Stolen Jeep hits Pa. police car during chase
ELIZABETH EVANS The York Dispatch and HEIDI BERNHARD-BUBB
Copyright 2005 MediaNews Group, Inc.
A Springettsbury Township policeman escaped injury when his cruiser was hit by a fleeing stolen vehicle during a pursuit yesterday morning.
Although Sgt. Gregory Witmer wasn't hurt, the cruiser sustained some damage but is still driveable, according to township Lt. Scott Laird.
"Apparently, they lost control in the snow and spun around ... in front of our cruiser," Laird said.
Also during the chase, the stolen red Jeep hit a tree and sideswiped a parked car in York City, he said.
Laird said his department was advised over police radio that police in Columbia, Lancaster County, were searching for a Jeep that had been stolen from that city.
"We got the call at 11:10 [a.m.] and we started the pursuit at 11:11 [a.m.]," he said.
Laird said Witmer first spotted the westbound Jeep on Route 30 near the Mount Zion Road entrance ramp and gave chase, assisted by other township cruisers. When the chase went into York City, city officers joined in, he said. The township cruiser was hit after the chase crossed into the city.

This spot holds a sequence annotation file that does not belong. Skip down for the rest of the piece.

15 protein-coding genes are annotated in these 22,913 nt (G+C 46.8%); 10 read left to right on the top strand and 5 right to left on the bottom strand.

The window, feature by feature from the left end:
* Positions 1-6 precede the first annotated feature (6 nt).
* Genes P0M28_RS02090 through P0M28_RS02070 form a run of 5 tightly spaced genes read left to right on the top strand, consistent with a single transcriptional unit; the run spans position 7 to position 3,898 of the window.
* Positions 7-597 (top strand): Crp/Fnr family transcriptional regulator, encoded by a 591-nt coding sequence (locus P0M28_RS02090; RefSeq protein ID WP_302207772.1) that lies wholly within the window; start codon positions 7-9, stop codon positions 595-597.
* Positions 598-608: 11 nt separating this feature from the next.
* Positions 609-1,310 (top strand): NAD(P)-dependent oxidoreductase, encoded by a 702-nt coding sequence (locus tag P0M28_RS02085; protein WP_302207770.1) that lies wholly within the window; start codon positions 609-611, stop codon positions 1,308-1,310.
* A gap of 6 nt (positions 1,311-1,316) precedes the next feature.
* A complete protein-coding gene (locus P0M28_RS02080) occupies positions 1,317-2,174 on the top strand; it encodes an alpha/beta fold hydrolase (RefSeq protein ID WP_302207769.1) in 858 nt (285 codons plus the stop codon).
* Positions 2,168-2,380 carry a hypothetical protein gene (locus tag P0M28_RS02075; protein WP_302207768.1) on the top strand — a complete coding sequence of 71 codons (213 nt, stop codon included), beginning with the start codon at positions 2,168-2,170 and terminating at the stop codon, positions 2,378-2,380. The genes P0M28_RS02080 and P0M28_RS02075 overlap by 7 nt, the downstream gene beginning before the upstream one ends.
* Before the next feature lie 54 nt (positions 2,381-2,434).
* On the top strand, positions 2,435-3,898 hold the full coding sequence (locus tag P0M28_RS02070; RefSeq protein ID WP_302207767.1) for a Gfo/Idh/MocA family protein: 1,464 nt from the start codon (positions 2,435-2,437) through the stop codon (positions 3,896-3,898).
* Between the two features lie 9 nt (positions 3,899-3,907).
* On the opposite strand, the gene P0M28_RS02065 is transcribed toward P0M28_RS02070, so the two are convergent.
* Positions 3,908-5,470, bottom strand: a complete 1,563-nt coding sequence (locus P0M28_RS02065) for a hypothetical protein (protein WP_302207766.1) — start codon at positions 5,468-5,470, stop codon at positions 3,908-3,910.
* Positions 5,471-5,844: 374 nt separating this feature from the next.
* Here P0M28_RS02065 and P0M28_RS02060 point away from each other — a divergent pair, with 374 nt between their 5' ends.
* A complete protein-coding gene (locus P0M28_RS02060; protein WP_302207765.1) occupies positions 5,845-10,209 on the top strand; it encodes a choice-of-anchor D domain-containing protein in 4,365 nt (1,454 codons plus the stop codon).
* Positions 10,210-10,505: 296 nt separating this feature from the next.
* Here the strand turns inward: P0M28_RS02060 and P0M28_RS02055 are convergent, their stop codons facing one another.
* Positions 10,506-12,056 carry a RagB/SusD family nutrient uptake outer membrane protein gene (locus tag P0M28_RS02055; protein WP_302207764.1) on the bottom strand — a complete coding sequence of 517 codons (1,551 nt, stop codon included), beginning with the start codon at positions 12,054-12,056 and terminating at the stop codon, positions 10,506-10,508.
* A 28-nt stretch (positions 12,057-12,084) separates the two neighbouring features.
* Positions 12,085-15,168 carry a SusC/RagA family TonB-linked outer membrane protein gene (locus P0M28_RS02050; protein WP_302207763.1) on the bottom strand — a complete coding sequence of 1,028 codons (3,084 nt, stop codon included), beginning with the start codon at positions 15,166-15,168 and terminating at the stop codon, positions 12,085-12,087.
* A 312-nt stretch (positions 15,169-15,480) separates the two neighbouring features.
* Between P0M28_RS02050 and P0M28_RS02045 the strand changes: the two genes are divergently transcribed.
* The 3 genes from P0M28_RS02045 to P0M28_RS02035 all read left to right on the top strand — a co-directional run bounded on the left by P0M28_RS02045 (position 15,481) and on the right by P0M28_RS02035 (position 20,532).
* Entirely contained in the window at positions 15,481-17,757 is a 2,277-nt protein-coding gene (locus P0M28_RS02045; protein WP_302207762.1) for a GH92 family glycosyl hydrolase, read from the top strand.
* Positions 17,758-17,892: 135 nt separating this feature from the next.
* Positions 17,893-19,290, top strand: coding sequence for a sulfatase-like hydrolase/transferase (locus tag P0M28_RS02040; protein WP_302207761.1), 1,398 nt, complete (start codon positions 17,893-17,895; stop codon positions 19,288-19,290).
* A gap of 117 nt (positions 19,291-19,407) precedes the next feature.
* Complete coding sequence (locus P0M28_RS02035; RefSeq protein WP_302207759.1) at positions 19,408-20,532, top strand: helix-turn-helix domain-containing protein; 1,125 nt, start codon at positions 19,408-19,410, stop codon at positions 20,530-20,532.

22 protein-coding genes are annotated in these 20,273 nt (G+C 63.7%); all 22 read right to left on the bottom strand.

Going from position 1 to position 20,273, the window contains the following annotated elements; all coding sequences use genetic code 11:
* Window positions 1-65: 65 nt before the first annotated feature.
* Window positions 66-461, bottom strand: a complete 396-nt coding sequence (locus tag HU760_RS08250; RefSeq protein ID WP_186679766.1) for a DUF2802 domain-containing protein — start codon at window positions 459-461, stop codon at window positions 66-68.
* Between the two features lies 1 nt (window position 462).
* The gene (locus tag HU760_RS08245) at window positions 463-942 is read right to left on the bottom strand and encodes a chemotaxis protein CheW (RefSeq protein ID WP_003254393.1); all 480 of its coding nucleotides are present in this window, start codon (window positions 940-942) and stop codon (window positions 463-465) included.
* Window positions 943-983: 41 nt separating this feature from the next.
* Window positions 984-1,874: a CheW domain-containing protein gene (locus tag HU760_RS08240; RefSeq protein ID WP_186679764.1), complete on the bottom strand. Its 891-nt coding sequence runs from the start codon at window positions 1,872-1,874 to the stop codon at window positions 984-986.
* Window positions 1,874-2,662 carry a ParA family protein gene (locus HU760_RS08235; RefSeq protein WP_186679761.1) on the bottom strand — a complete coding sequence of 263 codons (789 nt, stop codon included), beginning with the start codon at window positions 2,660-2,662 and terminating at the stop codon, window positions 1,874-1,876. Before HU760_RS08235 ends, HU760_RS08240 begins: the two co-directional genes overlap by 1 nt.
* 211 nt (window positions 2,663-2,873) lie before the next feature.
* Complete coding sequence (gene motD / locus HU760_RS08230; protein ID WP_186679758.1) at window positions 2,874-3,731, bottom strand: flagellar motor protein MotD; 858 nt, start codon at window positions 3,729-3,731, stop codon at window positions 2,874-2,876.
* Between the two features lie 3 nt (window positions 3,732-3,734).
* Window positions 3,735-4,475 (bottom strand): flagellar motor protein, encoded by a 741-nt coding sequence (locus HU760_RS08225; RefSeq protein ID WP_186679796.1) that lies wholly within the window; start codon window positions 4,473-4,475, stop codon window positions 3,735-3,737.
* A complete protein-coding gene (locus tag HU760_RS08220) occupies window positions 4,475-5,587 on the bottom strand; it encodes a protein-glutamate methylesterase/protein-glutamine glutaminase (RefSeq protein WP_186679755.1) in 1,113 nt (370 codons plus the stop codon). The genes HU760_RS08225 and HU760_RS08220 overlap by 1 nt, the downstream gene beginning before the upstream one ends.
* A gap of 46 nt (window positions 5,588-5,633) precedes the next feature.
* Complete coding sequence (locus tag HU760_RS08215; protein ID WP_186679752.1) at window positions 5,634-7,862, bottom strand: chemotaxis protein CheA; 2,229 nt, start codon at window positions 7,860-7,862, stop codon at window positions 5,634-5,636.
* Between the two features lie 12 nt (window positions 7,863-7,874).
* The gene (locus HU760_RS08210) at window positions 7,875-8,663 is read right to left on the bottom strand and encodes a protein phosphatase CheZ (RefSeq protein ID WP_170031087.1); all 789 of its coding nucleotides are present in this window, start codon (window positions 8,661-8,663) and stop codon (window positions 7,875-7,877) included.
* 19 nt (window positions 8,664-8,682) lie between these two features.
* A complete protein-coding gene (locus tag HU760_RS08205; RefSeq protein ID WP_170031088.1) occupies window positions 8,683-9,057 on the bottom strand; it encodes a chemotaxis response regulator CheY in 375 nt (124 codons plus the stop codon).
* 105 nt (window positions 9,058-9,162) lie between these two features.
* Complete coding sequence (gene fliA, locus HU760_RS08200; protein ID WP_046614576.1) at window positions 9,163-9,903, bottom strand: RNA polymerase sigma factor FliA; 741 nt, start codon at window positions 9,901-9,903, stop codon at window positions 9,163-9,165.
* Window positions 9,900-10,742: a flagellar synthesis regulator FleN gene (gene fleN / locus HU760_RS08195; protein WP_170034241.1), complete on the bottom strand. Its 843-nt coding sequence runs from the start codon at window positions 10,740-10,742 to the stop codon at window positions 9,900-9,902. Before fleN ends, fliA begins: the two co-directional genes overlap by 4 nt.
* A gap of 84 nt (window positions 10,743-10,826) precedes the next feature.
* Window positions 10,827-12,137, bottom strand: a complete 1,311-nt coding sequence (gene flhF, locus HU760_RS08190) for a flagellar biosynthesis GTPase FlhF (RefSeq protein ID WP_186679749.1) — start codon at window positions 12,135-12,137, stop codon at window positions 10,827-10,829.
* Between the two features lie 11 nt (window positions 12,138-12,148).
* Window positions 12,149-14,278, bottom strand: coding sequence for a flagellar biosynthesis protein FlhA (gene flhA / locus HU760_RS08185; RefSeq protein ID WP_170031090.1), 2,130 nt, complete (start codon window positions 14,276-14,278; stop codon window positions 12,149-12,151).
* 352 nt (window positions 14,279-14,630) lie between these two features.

After cutting through lawns and a parking lot at Lutheran Social Services building, 750 Kelly Drive, the stolen vehicle hit a park bench and a parked car, police said. The two males inside jumped out and fled on foot, police said, but were captured by officers from York City and West Manchester Township.
The 15- and 16-year-old males, both York City residents, were placed in the county's juvenile detention center and will be charged as juveniles, police said. Their names were not released.
Facing charges: The teens will be charged with theft, receiving stolen property, criminal mischief, accidents involving damage and fleeing and eluding police.
Laird said it was the 15-year-old who was driving during the chase. Although police have safety concerns during any vehicle chase, young drivers can cause extra worry, he said.
"When you have juveniles who are not necessarily experienced drivers -- or even licensed drivers -- that could and does cause increased concern," he said. "But by the same token, officers don't necessarily know that at the time [of the pursuit]. We don't necessarily know who the drivers of those cars are."
That was the case in yesterday's chase, Laird said.
"It wasn't until after the fact that we knew they were juveniles."
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